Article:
Oscar Nominee Says Call for Diversity Is Racist Against White People

Charlotte Rampling weighs in on #OscarSoWhite in the worst way.

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Complex Original

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No, Charlotte Rampling, WHY?!

The 69-year-old British actress (a major '70s icon and now a PROBLEMATIC FAVE) was an easy one to root for in a year of Oscar nominees that felt so, so off. Even though she's a greatly acclaimed actress (The Night PorterStardust Memories, to name a few), this is only her first Oscar nomination, thanks to her brilliant work in Andrew Haigh's 45 Years, one of our best movies of 2015. But just weeks before the big night, Rampling decided to speak on the controversial #OscarsSoWhite issue. This year's list of nominees in all four acting categories only celebrates white actors, an issue that not only led to Twitter outrage, but even led to major stars like Will SmithJada Pinkett Smith, and Spike Lee to boycott the award show altogether. 

Rampling, on the other hand, went onto French radio show Europe 1 and said that this call for diversity is "racist to white people." Ahskjdhkjhg. She added that people shouldn't be classified as they are "more or less accepted" and said, "One can never really know, but perhaps the black actors did not deserve to make the final list." Saying anything happening with the Oscars is "racist to white people" is not only incredibly offensive but plain silly. What an incredible bummer because Charlotte... WE WERE ALL ROOTING FOR YOU.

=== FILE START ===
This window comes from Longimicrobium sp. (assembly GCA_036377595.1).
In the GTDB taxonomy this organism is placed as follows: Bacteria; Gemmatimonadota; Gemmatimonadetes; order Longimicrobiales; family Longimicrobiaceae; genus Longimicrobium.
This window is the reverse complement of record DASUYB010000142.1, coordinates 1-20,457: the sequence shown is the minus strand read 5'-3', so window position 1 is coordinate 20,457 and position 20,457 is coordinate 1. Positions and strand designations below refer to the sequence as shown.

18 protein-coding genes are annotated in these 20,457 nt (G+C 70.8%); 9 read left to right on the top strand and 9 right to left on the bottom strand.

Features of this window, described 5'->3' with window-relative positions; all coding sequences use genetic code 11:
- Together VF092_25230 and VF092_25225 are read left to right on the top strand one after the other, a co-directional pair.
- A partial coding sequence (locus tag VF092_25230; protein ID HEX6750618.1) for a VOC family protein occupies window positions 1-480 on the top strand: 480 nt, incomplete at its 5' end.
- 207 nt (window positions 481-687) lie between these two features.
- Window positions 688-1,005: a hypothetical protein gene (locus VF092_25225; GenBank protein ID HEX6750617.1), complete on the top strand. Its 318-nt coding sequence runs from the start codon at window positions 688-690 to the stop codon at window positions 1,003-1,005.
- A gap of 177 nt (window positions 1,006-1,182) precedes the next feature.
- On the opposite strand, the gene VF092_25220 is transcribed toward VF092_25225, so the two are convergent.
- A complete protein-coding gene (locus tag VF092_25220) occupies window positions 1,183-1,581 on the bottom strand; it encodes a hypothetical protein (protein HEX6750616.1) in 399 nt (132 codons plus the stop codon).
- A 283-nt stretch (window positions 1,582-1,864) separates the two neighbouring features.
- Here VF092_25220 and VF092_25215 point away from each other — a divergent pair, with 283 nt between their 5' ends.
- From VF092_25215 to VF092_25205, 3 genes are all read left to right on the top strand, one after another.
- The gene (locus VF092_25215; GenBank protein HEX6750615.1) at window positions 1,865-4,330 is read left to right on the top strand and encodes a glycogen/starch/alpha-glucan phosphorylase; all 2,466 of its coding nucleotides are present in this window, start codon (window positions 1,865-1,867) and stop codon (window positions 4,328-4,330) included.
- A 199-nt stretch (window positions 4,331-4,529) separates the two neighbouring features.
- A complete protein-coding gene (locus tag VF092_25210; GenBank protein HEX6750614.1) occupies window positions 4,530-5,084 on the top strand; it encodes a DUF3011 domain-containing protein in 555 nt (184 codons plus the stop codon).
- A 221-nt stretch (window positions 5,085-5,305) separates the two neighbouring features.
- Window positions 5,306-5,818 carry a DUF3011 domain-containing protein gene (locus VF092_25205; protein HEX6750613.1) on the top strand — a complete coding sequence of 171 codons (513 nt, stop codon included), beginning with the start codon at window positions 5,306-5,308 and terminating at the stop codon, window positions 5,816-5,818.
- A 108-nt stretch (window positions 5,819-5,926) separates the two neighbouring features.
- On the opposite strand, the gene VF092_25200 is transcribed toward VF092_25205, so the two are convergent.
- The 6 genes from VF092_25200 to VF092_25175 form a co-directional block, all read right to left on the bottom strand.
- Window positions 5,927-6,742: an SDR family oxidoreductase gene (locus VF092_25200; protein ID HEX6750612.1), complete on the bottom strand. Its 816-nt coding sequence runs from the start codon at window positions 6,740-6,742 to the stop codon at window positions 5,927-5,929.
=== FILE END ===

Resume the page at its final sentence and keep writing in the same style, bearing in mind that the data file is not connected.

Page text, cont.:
In other news, fellow old white actor Michael Caine (who didn't get nominated for his work in Paolo Sorrentino's Youth) has also weighed in on the issue. He told BBC Radio 4, "Yeah but there's loads of black actors. You can't vote for an actor because he's black. You can't just say, 'I'm going to vote for him. He's not very good, but he's black. I'll vote for him.' You have to give a good performance." He does have a point and some will agree, the best performances this year came from white actors, not because they are better actors in general but because Hollywood gives them all the opportunities. Others will say there were plenty of great black performances that were ignored. Caine does mention Idris Elba in Beasts of No Nation (probably the most mentioned in black actors being snubbed this year): "I saw Idris, and I thought he was wonderful. I thought he would get [nominated]. Did he not get nominated?" No, siree. Haven't you heard? #OscarSoWhite.

Hunger Games actor Jeffrey Wright and Selma director Ava Duvernay (an important visionary and rare woman of color in the industry) have also chimed in on the matter:


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